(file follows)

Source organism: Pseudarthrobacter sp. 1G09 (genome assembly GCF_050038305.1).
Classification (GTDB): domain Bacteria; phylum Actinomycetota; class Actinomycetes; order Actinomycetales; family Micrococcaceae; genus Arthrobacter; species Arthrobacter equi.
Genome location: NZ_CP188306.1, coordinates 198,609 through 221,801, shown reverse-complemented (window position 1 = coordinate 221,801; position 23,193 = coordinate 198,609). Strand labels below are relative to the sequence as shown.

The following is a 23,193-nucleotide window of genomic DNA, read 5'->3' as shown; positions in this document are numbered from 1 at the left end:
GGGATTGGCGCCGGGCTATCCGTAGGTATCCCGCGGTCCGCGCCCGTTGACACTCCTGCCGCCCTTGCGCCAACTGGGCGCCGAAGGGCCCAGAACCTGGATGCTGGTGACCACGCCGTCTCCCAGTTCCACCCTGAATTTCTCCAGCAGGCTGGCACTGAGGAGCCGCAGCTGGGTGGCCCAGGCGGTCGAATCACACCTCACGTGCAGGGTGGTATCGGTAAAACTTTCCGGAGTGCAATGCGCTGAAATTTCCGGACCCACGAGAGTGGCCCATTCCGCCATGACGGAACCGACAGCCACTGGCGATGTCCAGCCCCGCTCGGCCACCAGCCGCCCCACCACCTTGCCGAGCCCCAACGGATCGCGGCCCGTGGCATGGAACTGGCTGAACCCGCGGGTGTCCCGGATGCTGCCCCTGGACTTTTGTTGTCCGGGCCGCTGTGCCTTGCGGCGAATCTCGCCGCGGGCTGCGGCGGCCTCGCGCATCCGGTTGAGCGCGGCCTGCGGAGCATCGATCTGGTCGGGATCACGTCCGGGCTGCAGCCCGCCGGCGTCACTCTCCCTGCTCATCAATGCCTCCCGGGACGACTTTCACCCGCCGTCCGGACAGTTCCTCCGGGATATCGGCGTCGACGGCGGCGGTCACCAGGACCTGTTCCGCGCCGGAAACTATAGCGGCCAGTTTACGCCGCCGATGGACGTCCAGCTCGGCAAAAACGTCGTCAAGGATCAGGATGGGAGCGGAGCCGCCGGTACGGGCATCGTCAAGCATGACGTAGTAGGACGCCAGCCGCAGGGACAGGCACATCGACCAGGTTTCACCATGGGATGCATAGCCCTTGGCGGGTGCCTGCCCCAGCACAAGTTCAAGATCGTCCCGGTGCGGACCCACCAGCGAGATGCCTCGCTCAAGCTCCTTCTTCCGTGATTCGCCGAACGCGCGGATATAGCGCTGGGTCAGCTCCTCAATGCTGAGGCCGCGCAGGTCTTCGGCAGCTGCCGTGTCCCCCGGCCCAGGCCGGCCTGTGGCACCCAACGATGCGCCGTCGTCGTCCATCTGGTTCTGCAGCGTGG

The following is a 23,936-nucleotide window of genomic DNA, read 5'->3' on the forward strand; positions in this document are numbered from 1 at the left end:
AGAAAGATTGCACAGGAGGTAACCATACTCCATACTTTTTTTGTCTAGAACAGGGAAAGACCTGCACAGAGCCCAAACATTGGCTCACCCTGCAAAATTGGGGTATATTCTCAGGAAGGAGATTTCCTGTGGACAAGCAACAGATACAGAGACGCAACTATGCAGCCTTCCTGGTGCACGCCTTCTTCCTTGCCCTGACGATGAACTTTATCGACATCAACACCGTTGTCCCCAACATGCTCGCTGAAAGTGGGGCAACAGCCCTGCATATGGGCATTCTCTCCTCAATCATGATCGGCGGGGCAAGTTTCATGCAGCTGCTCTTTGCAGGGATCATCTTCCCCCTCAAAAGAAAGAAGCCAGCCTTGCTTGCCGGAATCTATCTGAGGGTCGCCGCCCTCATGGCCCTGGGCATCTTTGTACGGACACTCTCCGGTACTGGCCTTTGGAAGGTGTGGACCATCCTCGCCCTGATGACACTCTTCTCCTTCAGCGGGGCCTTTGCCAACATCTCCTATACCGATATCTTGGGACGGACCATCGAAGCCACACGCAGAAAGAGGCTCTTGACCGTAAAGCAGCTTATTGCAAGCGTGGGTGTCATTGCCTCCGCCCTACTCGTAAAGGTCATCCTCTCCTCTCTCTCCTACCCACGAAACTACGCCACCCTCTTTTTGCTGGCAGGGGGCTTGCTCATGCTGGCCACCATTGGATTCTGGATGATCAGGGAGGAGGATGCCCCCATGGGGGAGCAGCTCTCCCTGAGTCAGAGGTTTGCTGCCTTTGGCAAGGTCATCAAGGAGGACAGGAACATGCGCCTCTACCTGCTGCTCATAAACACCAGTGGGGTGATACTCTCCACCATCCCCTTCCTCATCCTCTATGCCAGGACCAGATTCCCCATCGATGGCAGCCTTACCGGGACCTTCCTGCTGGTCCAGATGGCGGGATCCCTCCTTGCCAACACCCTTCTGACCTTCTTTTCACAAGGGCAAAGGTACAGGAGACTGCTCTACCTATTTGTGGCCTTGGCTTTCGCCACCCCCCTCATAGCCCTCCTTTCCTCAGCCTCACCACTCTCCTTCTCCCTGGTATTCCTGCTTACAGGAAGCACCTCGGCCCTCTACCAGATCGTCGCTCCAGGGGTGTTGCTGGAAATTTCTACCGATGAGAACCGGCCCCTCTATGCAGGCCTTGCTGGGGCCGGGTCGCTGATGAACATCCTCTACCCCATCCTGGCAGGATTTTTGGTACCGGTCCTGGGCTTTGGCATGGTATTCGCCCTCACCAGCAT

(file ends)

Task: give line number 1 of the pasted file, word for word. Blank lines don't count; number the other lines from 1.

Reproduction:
Source organism: Pseudarthrobacter sp. 1G09 (genome assembly GCF_050038305.1).